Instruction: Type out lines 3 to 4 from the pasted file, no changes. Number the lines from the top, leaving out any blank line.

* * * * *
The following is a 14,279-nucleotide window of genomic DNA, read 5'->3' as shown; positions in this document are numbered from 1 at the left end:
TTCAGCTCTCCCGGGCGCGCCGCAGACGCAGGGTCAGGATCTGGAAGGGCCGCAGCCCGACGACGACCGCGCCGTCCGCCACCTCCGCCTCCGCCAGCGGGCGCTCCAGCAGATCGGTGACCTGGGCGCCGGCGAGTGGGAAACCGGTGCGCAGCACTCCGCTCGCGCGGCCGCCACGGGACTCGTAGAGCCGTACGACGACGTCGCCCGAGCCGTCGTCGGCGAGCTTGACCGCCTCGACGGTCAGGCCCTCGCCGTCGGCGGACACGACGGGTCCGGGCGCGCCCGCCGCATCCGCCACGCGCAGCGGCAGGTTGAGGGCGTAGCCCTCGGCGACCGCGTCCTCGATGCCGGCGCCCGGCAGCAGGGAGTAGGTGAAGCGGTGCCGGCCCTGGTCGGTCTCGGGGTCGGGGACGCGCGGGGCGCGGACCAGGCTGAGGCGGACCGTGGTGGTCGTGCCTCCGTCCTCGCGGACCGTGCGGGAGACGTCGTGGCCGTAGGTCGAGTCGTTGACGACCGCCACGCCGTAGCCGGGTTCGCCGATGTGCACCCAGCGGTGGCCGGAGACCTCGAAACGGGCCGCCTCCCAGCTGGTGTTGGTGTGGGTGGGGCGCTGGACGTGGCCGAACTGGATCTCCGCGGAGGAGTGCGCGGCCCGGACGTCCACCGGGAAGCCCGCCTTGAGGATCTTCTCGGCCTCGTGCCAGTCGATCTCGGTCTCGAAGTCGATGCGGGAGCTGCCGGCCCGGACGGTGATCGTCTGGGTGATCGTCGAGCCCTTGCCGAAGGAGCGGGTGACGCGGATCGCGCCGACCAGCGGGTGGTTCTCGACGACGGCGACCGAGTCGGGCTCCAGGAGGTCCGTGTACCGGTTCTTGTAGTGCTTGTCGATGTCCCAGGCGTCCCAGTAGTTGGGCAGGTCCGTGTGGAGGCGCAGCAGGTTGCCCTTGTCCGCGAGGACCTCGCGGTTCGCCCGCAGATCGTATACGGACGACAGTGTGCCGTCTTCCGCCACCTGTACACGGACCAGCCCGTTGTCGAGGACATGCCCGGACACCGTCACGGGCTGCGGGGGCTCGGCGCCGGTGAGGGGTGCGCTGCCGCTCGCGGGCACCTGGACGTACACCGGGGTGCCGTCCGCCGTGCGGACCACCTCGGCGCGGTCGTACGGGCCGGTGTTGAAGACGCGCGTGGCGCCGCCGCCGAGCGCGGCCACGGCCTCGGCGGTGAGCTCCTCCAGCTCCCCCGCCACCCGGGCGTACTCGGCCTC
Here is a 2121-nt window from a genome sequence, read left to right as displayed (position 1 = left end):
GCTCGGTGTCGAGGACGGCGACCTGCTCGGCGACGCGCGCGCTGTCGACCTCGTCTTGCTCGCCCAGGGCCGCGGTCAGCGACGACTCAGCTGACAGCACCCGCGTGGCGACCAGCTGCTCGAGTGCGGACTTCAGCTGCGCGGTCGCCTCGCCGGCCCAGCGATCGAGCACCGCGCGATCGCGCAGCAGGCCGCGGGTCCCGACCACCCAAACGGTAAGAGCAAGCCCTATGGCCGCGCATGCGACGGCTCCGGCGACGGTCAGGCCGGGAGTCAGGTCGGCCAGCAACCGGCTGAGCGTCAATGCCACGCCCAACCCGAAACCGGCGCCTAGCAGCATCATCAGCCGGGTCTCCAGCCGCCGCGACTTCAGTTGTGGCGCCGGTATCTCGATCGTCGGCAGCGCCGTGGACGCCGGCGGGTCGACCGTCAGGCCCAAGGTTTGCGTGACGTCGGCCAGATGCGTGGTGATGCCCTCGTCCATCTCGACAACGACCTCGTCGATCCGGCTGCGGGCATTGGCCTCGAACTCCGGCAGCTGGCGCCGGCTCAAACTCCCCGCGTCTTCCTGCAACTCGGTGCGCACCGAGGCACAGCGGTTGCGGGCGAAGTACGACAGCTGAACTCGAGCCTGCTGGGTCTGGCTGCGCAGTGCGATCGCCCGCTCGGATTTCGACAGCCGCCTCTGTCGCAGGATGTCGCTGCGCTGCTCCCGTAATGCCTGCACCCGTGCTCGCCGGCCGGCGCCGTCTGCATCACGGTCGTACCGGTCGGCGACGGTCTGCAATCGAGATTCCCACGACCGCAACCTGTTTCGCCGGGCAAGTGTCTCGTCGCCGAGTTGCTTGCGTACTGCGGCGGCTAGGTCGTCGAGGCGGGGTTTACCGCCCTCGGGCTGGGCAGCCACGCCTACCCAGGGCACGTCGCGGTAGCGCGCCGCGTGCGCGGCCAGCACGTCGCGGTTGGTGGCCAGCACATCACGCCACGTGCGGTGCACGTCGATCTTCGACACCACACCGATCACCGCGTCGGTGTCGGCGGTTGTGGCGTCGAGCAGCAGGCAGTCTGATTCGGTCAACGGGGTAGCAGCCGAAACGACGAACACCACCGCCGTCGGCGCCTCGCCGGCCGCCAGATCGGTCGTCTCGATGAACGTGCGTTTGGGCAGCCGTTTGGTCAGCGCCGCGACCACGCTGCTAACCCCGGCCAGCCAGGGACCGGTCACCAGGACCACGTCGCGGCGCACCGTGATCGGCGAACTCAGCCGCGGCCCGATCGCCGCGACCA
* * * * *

Here is a 2121-nt window from a genome sequence, read left to right as displayed (position 1 = left end):
GCTCGGTGTCGAGGACGGCGACCTGCTCGGCGACGCGCGCGCTGTCGACCTCGTCTTGCTCGCCCAGGGCCGCGGTCAGCGACGACTCAGCTGACAGCACCCGCGTGGCGACCAGCTGCTCGAGTGCGGACTTCAGCTGCGCGGTCGCCTCGCCGGCCCAGCGATCGAGCACCGCGCGATCGCGCAGCAGGCCGCGGGTCCCGACCACCCAAACGGTAAGAGCAAGCCCTATGGCCGCGCATGCGACGGCTCCGGCGACGGTCAGGCCGGGAGTCAGGTCGGCCAGCAACCGGCTGAGCGTCAATGCCACGCCCAACCCGAAACCGGCGCCTAGCAGCATCATCAGCCGGGTCTCCAGCCGCCGCGACTTCAGTTGTGGCGCCGGTATCTCGATCGTCGGCAGCGCCGTGGACGCCGGCGGGTCGACCGTCAGGCCCAAGGTTTGCGTGACGTCGGCCAGATGCGTGGTGATGCCCTCGTCCATCTCGACAACGACCTCGTCGATCCGGCTGCGGGCATTGGCCTCGAACTCCGGCAGCTGGCGCCGGCTCAAACTCCCCGCGTCTTCCTGCAACTCGGTGCGCACCGAGGCACAGCGGTTGCGGGCGAAGTACGACAGCTGAACTCGAGCCTGCTGGGTCTGGCTGCGCAGTGCGATCGCCCGCTCGGATTTCGACAGCCGCCTCTGTCGCAGGATGTCGCTGCGCTGCTCCCGTAATGCCTGCACCCGTGCTCGCCGGCCGGCGCCGTCTGCATCACGGTCGTACCGGTCGGCGACGGTCTGCAATCGAGATTCCCACGACCGCAACCTGTTTCGCCGGGCAAGTGTCTCGTCGCCGAGTTGCTTGCGTACTGCGGCGGCTAGGTCGTCGAGGCGGGGTTTACCGCCCTCGGGCTGGGCAGCCACGCCTACCCAGGGCACGTCGCGGTAGCGCGCCGCGTGCGCGGCCAGCACGTCGCGGTTGGTGGCCAGCACATCACGCCACGTGCGGTGCACGTCGATCTTCGACACCACACCGATCACCGCGTCGGTGTCGGCGGTTGTGGCGTCGAGCAGCAGGCAGTCTGATTCGGTCAACGGGGTAGCAGCCGAAACGACGAACACCACCGCCGTCGGCGCCTCGCCGGCCGCCAGATCGGTCGTCTCGATGAACGTGCGTTTGGGCAGCCGTTTGGTCAGCGCCGCGACCACGCTGCTAACCCCGGCCAGCCAGGGACCGGTCACCAGGACCACGTCGCGGCGCACCGTGATCGGCGAACTCAGCCGCGGCCCGATCGCCGCGACCA